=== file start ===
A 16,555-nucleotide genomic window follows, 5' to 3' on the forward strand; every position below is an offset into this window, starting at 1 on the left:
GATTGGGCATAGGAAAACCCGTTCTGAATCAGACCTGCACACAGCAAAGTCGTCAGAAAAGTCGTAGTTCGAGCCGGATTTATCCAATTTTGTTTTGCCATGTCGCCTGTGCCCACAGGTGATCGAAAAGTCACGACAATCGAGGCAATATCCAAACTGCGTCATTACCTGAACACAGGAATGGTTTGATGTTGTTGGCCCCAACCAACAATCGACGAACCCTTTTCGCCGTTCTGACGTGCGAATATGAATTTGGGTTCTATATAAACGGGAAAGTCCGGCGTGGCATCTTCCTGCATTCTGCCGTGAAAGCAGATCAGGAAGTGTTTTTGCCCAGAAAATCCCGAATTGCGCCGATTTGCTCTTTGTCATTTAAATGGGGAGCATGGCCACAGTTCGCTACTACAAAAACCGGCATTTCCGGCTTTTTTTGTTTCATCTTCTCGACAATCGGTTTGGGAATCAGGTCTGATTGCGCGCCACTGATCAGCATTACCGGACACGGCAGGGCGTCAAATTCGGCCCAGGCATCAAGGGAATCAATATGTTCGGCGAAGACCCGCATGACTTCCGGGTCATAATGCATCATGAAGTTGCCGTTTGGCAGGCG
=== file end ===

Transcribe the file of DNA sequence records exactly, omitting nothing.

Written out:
A 16,555-nucleotide genomic window follows, 5' to 3' on the forward strand; every position below is an offset into this window, starting at 1 on the left:
GATTGGGCATAGGAAAACCCGTTCTGAATCAGACCTGCACACAGCAAAGTCGTCAGAAAAGTCGTAGTTCGAGCCGGATTTATCCAATTTTGTTTTGCCATGTCGCCTGTGCCCACAGGTGATCGAAAAGTCACGACAATCGAGGCAATATCCAAACTGCGTCATTACCTGAACACAGGAATGGTTTGATGTTGTTGGCCCCAACCAACAATCGACGAACCCTTTTCGCCGTTCTGACGTGCGAATATGAATTTGGGTTCTATATAAACGGGAAAGTCCGGCGTGGCATCTTCCTGCATTCTGCCGTGAAAGCAGATCAGGAAGTGTTTTTGCCCAGAAAATCCCGAATTGCGCCGATTTGCTCTTTGTCATTTAAATGGGGAGCATGGCCACAGTTCGCTACTACAAAAACCGGCATTTCCGGCTTTTTTTGTTTCATCTTCTCGACAATCGGTTTGGGAATCAGGTCTGATTGCGCGCCACTGATCAGCATTACCGGACACGGCAGGGCGTCAAATTCGGCCCAGGCATCAAGGGAATCAATATGTTCGGCGAAGACCCGCATGACTTCCGGGTCATAATGCATCATGAAGTTGCCGTTTGGCAGGCG